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Jan 7, 2010 9:42 AMPublication: The Southampton Press

Bus company files suit over MTA tax

Jan 7, 2010 9:42 AM

William Schoolman, the owner of Hampton Luxury Liners and Classic Coach, filed suit against several New York State elected officials last month over the new Metropolitan Transportation Authority payroll tax.

The suit, filed in New York State Supreme Court in Central Islip on December 14, alleges the Metropolitan Transportation Authority payroll tax authorized by the State Legislature last year is unconstitutional. The payroll tax was instituted to help pay off soaring deficits in the MTA budget and requires businesses and municipalities to pay 30 cents for every $100 in payroll.

Mr. Schoolman, who grudgingly paid his share of the tax—$20,000 in November—said by paying the tax he is essentially “subsidizing” a business competitor, the MTA. He pointed out that the Long Island Rail Road and the MTA’s Metro North line serve the same communities as his fleet of 40 buses.

“It is just outrageous that I am being forced to subsidize my competitors,” Mr. Schoolman said. “I don’t think [the MTA is] a well-run business. The bailout is not going to help the MTA. Enough is enough.”

The suit was served to state officials including Governor David Paterson, Assembly Speaker Sheldon Silver, Senate President Malcolm A. Smith and Comptroller Thomas DiNapoli. The MTA and New York State Department of Taxation and Finance were also served in the suit.

Representatives of state officials declined to comment on the suit.

“Because it’s ongoing litigation, we’re declining to comment,” said Austin Shafran, a spokesman for Mr. Smith.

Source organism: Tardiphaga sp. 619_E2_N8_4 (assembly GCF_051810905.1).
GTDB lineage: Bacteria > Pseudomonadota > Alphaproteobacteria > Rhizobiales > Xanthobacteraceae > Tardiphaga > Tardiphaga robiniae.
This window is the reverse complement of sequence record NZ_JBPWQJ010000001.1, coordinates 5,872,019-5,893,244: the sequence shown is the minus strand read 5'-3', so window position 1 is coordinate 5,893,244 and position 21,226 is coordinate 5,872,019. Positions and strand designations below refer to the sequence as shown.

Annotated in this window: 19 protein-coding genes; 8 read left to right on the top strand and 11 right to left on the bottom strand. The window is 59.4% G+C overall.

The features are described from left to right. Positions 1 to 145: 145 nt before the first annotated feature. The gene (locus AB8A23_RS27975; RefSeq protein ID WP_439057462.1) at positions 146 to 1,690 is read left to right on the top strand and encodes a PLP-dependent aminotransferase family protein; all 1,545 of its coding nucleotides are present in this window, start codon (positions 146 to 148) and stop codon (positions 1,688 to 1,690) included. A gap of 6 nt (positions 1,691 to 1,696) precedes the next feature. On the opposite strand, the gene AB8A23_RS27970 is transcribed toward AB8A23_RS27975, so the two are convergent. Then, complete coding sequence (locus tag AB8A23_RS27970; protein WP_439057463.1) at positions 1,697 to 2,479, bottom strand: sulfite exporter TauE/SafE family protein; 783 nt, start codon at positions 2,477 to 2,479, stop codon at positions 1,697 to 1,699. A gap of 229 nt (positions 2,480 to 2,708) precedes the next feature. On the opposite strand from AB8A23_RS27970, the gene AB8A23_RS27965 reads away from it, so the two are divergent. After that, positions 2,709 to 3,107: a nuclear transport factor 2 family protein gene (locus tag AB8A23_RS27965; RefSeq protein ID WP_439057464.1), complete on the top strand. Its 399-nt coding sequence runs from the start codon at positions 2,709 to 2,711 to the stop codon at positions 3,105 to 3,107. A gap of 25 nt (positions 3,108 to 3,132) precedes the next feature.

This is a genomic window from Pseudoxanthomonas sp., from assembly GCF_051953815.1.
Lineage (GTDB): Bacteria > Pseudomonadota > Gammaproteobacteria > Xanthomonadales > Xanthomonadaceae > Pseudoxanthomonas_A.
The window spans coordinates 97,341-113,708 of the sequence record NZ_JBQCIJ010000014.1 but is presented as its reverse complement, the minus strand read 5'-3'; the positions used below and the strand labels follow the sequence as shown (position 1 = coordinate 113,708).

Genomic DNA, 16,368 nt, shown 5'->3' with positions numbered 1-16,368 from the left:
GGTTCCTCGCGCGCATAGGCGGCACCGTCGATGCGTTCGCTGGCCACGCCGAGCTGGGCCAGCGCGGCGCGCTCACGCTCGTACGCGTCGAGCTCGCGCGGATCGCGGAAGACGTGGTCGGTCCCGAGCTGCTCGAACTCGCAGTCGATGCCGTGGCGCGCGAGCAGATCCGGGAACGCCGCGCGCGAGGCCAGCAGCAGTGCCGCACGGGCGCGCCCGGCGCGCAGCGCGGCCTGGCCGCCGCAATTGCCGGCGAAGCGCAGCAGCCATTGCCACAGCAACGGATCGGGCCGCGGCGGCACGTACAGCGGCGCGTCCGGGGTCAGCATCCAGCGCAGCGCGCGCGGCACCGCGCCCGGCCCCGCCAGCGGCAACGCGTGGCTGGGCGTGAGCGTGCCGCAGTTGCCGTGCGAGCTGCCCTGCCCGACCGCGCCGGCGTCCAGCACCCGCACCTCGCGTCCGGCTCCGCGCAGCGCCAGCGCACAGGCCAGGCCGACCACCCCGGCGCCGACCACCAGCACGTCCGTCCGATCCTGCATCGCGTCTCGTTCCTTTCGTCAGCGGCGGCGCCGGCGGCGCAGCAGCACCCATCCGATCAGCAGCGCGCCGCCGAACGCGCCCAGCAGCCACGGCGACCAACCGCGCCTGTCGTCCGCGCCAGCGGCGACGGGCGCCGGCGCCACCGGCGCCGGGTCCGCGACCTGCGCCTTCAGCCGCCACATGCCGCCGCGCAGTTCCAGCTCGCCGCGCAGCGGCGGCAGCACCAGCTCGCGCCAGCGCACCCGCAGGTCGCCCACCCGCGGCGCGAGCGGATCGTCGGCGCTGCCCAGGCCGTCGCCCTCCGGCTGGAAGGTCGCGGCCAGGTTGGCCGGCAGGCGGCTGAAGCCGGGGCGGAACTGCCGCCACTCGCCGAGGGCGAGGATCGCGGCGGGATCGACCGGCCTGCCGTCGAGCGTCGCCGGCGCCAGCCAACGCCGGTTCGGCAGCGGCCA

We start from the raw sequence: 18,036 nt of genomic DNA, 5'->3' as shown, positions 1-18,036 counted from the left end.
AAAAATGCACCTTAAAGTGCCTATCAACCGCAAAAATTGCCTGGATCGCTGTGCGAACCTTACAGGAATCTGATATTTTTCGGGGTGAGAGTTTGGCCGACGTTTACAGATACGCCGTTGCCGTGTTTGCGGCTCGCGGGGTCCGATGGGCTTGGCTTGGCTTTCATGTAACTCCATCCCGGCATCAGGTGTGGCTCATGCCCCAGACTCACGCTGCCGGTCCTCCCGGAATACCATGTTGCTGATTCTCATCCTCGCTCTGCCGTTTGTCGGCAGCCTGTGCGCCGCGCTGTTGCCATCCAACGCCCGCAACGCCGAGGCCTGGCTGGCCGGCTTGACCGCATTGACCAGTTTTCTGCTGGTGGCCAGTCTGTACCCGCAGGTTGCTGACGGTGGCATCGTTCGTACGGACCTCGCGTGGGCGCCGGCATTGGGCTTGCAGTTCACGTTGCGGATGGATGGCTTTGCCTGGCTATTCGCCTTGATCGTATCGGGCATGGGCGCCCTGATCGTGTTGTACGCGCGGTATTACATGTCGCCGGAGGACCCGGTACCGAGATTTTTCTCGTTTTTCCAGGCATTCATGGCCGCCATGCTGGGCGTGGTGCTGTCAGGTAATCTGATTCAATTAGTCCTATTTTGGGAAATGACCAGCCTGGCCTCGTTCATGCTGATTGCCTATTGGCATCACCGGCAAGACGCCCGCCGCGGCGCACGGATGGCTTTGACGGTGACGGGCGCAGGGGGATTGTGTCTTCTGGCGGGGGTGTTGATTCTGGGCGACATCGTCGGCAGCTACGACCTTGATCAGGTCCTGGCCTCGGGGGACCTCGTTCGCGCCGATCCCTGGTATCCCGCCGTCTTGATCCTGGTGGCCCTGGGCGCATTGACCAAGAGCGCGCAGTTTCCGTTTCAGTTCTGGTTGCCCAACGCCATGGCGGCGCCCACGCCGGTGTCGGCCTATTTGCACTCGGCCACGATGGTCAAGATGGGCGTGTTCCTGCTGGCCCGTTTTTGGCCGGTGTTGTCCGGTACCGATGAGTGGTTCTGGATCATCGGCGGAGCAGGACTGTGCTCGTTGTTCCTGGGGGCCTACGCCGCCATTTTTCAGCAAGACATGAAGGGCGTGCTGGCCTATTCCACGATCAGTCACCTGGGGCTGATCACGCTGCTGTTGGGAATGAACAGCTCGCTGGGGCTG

Nonetheless, he defended the payroll tax as necessary to maintain services that the MTA provides commuters.

“At the time it was passed, the payroll tax was utilized as a last resort to prevent fare hikes and services cuts that would have been devastating to millions of commuters who rely on the MTA to get to and from work,” Mr. Shafran said.

According to the MTA’s website, the LIRR served 87.4 million commuters in 2008, up from 86.1 million in 2007. Mr. Schoolman said his buses transport up to 3,500 people a week, or roughly 182,000 people a year.

Mr. Schoolman noted that his service from the Hamptons to New York City offers eight departure times in a day, while the LIRR offers only three.

“I have eight departures a day and conveniently located, so it’s just not right,” Mr. Schoolman said.

Mr. Schoolman, who said he is not considering a run for public office, said the suit is not politically motivated.

“Our elected officials really dropped the ball on this one,” Mr. Schoolman continued. “It is not only unconstitutional from a legal perspective, but it is bad for business.”

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Nicely done HLL - go get em!
By BIGjimbo12 (201), East Quogue on Jan 8, 10 12:26 PM
Ditto, go get them. It is a total joke that we have to pay not only the MTA payroll tax, but alo the other usary taxes that everyone else on LI has to pay to support the MTA/LIRR. It's a total joke as when do we ever use the LIRR ?
I know, that I m not the only one on the east end who goes to the city on a regular basis, and NEVER uses the LIRR.
In my case I always use the Jitney (the Luxury Liner does not serve my town).
By EEGO (10), Bridgehampton on Jan 8, 10 4:26 PM
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